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Since President Joe Biden announced his plan to reduce college student loan debt, much has been written about the adequacy of the plan, it’s political ramifications, and its legality. With a few exceptions, little has been said about how to address root causes of the student loan problem so that it doesn’t continue into the future. In this blog, we offer our thoughts on the root causes and what needs to be done to address them.
Until the 1970’s, the states funded a substantial portion of the cost if higher education—greater than 50% for both operating and capital costs. The policy assumption was that higher education was a valuable public good, providing the state with the talent it needed to compete in a growing national economy. But with the coordinated taxpayer revolts in the 70’s, this policy assumption shifted radically to the idea that students were getting significant value from their college educations and should bear most of that cost. What followed was a steady defunding of higher education. The state share declined to less than 20% in most states. We believe that the states need to reconsider their decision to reduce support for higher education and return to the table—this time funding up to 50% through strong incentives for reductions in the costs of operation and for providing the educational experiences their learners need to function in the radically changing economy of the 2030’s.
Regardless of whether the states come to the table, virtually every college and university must reckon with its need to transform to meet the needs of the learners it serves throughout their lives. While the “coming of age” undergraduate experience will still be an important part of their program mix, targeted offerings of varying length and credit value, will increasingly become a part of what they do. Institutions can begin their work with the systematic and relentless execution of the suite of widely accepted measures to increase the effectiveness of traditional undergraduate programs. These include expanded dual credit high school programs, improved transfer of community college credits, curriculum simplification, partnerships with learning providers who can enrich offerings, and active learner advising and intervention. The goal of these efforts should be to greatly improve student retention and graduation rates, reduce costs by at least one third, and graduate many – if not most - students in three years to baccalaureate. For institutions with greater ambitions, work should also begin on the development of programs for populations they do not currently serve, particularly adults who will need learning experiences throughout life in the form of highly accessible degree programs, short courses, certificates and badges. Without going into detail here, this transformation will require a reengineering of the role of faculty in instructional development, delivery and assessment and much greater use of technology and artificial intelligence to increase the effectiveness, accessibility and flexibility of the learning experience. It probably goes without saying that these efforts will require a significant change in mindset for all involved, but the rewards in terms of expansion of markets served and new and increased sources of revenue will be great.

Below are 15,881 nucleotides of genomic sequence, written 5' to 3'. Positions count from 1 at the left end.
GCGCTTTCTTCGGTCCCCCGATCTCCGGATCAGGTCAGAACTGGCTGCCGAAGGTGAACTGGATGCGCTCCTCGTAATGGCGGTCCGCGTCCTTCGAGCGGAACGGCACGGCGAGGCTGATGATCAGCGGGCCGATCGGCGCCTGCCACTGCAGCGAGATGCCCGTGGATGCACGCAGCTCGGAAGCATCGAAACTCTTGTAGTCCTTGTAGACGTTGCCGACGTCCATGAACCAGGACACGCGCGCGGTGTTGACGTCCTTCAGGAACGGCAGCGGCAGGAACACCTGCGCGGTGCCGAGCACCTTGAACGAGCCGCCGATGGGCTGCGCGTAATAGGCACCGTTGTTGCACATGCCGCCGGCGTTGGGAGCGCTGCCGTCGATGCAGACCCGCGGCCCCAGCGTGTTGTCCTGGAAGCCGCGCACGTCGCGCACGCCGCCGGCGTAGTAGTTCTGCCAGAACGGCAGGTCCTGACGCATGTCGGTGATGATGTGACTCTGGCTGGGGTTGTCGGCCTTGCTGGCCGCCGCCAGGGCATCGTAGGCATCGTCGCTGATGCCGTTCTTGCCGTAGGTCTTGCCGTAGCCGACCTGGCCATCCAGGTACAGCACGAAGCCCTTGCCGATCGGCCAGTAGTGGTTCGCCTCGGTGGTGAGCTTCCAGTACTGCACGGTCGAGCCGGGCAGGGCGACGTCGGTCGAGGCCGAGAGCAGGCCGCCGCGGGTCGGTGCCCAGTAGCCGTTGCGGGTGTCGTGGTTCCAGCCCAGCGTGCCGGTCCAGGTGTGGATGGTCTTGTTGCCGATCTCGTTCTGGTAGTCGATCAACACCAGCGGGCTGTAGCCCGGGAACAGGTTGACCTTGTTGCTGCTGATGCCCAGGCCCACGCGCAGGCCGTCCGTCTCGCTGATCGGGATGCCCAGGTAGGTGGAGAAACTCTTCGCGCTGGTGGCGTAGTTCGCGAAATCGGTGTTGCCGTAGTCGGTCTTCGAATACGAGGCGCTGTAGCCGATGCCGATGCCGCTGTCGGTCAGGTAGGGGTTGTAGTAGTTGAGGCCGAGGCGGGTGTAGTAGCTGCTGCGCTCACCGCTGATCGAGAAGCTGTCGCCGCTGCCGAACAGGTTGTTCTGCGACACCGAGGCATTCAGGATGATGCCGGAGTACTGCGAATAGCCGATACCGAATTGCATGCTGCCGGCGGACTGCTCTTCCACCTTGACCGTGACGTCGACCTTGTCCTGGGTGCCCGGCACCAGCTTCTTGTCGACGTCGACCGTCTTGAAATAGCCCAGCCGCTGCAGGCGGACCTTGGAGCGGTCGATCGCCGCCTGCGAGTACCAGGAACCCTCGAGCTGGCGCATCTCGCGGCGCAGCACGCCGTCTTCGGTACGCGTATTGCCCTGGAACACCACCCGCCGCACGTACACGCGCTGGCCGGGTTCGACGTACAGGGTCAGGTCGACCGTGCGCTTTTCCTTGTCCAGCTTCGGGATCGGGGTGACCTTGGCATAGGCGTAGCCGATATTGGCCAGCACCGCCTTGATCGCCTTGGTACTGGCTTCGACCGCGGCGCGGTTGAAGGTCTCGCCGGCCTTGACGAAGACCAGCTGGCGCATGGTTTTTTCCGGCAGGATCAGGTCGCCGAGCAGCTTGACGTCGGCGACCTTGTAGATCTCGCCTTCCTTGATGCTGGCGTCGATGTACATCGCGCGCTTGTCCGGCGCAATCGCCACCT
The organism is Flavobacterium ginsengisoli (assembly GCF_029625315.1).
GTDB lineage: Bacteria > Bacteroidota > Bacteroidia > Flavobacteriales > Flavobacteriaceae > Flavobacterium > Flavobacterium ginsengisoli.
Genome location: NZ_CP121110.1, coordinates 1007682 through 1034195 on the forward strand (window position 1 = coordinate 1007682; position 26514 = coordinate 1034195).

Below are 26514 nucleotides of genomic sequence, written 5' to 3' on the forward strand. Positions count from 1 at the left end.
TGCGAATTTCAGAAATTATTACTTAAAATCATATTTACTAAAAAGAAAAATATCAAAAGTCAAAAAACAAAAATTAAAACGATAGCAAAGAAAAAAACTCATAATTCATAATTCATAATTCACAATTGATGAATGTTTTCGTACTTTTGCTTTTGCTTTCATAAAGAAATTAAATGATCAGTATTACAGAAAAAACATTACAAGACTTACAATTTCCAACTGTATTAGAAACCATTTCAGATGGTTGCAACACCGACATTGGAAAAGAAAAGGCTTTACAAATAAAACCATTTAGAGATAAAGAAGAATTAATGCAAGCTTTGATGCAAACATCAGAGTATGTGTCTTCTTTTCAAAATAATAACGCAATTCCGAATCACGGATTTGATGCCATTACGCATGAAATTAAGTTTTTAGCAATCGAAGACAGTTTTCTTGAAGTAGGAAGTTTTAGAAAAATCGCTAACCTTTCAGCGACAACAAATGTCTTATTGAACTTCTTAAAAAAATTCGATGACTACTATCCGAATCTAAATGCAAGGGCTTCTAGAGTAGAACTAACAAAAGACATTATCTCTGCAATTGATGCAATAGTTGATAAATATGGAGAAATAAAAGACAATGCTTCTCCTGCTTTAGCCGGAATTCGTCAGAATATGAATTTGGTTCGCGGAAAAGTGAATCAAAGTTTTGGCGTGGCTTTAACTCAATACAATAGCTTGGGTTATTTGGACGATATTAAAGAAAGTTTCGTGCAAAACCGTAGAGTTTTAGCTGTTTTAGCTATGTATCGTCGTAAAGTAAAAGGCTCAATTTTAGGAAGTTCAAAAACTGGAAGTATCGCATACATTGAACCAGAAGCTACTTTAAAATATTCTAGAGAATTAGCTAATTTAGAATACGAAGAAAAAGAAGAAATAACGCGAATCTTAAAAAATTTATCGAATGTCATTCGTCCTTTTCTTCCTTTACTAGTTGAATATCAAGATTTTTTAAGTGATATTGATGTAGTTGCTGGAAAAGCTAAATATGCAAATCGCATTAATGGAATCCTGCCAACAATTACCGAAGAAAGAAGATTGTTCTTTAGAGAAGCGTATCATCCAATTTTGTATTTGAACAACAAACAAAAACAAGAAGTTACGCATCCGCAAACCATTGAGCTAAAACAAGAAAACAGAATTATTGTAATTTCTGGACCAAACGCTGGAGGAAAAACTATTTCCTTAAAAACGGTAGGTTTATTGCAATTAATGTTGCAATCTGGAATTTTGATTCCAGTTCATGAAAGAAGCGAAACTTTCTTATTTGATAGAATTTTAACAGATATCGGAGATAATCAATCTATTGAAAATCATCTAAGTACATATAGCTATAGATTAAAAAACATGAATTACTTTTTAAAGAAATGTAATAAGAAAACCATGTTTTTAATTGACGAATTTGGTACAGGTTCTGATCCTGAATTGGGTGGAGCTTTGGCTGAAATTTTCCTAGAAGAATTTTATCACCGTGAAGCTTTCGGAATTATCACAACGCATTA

The federal government should go beyond its current role of providing student financial aid and enforcing federal laws and regulations relating to higher education. As it has done historically, it should use its bully pulpit to support higher education and the states in carrying out what would be a major reset of American higher education to ensure that the sector plays its rightful role in the rapidly emerging learning and work ecosystem of 2030. We recommend a major convening of system leaders to come to consensus on the transformations needed in the system. In addition, programs should be identified to develop transformation models and provide incentives for their implementation broadly and systemically. It also needs to revamp its mix of student aid programs so that they include more grant- in-aid support and less loan-based aid offered on more favorable terms. There should also be incentives for institutions whose students are receiving this aid to aggressively pursue greater efficiency and effectiveness, ideally in line with the agenda outlined above.
Our book—Transforming in Turbulent Times—provides highly useful background on the turbulent environment in which American higher is operating today, what it must do to remain relevant in the years ahead, and how institutional leaders can successfully transform their colleges and universities to meet these challenges.